Duvall, Melvin R.
Ph.D. (Doctor of Philosophy)
Department of Biological Sciences
Evolution; Botany; Molecular biology
Systematics is an important set of tools for the determination of relationships among living organisms. This toolkit is only as good as the information that helps differentiate the taxa in question. Grasses, Poaceae, has always been of great interest due to the important crops in the family. For this reason, the panic grasses (Panicoideae) have been thoroughly researched for their crops; corn, sugarcane and sorghum, but less is understood for their non-crop species. The goals of this dissertation are to 1) better sample within the panicoid grasses to retrieve a more complete phylogeny, 2) determine the divergence phylogeny and divergence date of the Panicoideae, 3) investigate rare genomic changes that occur within species of the panic grasses, and 4) investigate the evolution of multiple traits that occur within the subfamily. First, I looked at previous studies to determine relationships that largely lack resolution and/or robust support for tribal and subtribal groups. I sequenced 35 new Panicoideae plastomes and combined them in a phylogenomic study with 37 other species. This returned a mostly congruent Panicoideae topology compared to other studies at the time, with five recognized subtribes that were non-monophyletic. An unexpected mutation in the Paspalum lineage was discovered, a mitochondrial DNA (mtDNA) to plastid DNA (ptDNA) transfer. This was thought to be a single rare event that unevenly degraded into smaller fragments in the plastome. Second, I investigated the early diverging grass lineages, as these would help set up the framework for the fourth study. I sequenced three species from two different subfamilies, and aligned these with 43 other grass species and the outgroup Joinvillea ascendens. The alignment displayed some large rare genomic changes that were mostly clade defining. The use of a non-grass outgroup caused a decrease in phylogenetic information, but with over 81,000 nucleotide bases a robust phylogeny was obtained. This was then paired with two new fossil calibration dates that had not been used before. Overall the dates retrieved were older than previous estimates, which was most likely influenced by a more complete sampling, both taxonomic and molecular, and the use of these new fossil calibrations. For the third study, I revisited the unusual discovery made in the first study, with the inserts found in the Paspalum lineage, specifically in the trnI - trnL intergenic spacer region. I sequenced nine new plastomes, seven of which contain an insert within the region of interest. These were combined with 52 other species for phylogenomic and divergence date analyses. The Paspalum topology was robust with the genus originating at 10.6 Ma, and the insert arising at 8.7 Ma. The aligned Paspalum inserts revealed 21 different subregions with pairwise homology in 19, suggesting one shared event. An emergent self-organizing maps analysis of tetranucleotide frequencies determined that mitochondrial DNA grouped with the Paspalum insert, suggesting a mitochondrial origin. Thus, it seems the original insert in Paspalum was at least 17685 bp in size. Finally, the Paspalum inserts contained seven intrastrand deletion events, suggesting uneven degregradation and selective pressures to remove these large inserts. Finally, the last study used information from the first and second to put together a large phylogeny and conduct divergence date analyses paired with an ancestral state reconstruction analysis. I assembled another 35 new plastomes for this analysis, and combined it with 317 other Poaceae plastomes. This was used to create a phylogeny that investigated an extremely well-sampled Panicoideae. The divergence date analysis was used in combination with the six character-state traits in an ancestral state reconstruction analyses. A major finding was that the evolution of the NADP-ME subtype for the Paspaleae first occurred at the node uniting Paspaleae with Arundinelleae and Andropogoneae. This occurred sometime around major climate warming events that took place at roughly 55 Ma. Other unexpected trait findings included stamen counts, which are not as static as originally thought. The last finding is that non-open habitats that do not mirror the pseudopetiole trait, while the converse is mostly true.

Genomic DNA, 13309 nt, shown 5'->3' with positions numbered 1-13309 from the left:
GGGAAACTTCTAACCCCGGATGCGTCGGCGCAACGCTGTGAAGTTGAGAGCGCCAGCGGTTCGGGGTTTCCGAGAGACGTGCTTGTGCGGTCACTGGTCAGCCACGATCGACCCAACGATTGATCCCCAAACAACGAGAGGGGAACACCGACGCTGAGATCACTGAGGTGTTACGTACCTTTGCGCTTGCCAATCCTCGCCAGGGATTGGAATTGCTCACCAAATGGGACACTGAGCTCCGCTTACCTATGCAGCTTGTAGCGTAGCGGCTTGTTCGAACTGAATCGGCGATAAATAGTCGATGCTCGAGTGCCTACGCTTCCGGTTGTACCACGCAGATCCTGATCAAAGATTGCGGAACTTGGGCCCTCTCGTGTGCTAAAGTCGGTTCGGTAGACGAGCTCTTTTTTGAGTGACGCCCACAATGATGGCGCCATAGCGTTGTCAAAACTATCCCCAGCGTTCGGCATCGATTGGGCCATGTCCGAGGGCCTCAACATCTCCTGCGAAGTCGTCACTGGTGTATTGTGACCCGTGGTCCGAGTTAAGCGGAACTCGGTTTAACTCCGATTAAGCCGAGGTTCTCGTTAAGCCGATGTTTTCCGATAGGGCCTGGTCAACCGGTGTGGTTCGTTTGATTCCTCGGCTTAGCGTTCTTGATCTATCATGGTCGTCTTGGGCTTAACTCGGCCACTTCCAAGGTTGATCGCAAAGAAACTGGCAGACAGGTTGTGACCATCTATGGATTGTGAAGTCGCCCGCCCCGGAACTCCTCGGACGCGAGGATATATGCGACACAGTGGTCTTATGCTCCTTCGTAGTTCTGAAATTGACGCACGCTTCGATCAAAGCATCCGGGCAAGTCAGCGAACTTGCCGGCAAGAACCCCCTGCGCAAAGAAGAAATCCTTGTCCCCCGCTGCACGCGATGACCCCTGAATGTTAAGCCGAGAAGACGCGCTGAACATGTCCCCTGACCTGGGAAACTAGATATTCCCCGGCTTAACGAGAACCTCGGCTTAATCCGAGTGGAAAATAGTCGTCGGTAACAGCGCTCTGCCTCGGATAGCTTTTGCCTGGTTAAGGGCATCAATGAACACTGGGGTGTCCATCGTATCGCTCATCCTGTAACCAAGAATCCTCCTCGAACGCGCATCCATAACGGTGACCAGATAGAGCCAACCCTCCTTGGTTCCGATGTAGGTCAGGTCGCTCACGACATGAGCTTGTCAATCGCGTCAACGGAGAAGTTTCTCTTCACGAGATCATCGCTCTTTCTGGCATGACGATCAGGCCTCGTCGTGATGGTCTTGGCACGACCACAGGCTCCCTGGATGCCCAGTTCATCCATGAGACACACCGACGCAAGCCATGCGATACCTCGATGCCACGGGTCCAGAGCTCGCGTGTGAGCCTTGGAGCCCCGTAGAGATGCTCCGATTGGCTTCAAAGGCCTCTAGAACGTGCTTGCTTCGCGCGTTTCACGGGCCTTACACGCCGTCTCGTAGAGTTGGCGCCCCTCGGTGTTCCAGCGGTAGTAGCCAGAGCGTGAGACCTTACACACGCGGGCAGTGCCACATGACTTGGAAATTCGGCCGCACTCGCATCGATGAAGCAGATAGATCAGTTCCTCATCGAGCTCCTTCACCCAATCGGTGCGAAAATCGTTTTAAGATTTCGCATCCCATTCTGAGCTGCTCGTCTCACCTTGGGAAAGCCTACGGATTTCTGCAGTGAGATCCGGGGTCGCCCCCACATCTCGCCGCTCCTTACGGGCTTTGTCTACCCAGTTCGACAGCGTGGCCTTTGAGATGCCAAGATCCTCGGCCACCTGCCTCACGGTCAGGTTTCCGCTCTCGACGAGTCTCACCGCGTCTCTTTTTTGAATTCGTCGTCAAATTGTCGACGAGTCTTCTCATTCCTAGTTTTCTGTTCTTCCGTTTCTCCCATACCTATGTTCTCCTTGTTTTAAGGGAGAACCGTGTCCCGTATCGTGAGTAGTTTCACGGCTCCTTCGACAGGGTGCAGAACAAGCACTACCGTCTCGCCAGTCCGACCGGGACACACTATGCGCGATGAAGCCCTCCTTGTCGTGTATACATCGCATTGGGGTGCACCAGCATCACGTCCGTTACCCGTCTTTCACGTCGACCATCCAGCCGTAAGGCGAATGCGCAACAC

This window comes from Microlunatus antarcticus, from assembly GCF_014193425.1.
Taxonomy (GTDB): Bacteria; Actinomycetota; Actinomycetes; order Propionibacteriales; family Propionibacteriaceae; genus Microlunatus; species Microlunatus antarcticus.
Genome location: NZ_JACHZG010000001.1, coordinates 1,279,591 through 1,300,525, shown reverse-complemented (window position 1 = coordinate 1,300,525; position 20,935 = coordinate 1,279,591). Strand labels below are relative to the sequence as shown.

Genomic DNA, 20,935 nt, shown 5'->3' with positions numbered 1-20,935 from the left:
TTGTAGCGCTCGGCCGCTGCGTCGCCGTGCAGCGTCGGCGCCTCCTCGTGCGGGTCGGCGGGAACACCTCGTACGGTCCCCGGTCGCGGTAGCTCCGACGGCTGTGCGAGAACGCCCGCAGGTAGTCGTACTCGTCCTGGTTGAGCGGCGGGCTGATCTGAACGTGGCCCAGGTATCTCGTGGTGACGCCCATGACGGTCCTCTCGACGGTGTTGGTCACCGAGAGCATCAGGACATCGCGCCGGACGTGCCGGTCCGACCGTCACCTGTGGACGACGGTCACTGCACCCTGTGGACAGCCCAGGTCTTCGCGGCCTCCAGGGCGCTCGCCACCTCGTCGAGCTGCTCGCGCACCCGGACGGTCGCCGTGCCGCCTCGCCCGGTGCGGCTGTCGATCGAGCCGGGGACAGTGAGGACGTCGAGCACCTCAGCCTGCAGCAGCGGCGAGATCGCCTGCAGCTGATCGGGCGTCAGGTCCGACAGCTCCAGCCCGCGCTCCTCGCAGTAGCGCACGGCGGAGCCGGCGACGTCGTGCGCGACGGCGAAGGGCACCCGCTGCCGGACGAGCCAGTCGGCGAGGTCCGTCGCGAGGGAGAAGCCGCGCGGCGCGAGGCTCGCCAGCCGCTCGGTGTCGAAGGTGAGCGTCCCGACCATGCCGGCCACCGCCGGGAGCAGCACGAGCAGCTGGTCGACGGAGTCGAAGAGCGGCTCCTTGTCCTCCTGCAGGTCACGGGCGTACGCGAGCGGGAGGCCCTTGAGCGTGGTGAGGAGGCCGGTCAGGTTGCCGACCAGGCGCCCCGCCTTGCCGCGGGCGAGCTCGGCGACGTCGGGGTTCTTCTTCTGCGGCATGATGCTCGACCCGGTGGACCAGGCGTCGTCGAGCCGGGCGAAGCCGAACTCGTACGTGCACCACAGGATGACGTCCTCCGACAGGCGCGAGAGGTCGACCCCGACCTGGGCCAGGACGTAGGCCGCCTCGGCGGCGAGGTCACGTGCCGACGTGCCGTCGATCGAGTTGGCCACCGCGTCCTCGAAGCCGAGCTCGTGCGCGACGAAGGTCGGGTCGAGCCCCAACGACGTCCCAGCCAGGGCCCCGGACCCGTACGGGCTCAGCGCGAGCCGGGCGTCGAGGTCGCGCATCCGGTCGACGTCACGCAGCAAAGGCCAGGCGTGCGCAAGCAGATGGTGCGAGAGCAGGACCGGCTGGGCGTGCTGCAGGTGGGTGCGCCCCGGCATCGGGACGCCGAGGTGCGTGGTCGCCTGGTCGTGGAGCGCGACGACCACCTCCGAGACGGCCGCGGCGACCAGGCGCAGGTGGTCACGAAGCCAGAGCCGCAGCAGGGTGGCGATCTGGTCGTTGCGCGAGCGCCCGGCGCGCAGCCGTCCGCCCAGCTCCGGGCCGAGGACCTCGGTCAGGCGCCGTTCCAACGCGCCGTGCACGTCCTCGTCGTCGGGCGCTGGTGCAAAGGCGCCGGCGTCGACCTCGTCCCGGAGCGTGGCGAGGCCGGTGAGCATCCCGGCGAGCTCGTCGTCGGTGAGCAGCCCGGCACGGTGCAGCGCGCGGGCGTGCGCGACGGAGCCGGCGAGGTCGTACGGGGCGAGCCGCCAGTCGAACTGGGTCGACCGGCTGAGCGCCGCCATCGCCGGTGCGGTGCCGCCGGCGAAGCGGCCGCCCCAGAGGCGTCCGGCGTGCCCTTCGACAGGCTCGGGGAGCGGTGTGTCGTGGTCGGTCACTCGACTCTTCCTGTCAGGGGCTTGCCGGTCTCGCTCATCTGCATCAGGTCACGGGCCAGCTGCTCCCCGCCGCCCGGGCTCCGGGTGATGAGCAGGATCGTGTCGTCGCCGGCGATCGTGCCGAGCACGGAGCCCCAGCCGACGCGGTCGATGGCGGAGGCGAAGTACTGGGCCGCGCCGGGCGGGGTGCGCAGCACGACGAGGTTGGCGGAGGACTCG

Burke, Sean Vincent, "Evolution of panic grasses (Panicoideae; Poaceae) : a plastome phylogenomic study" (2018). Graduate Research Theses & Dissertations. 2954.
Northern Illinois University
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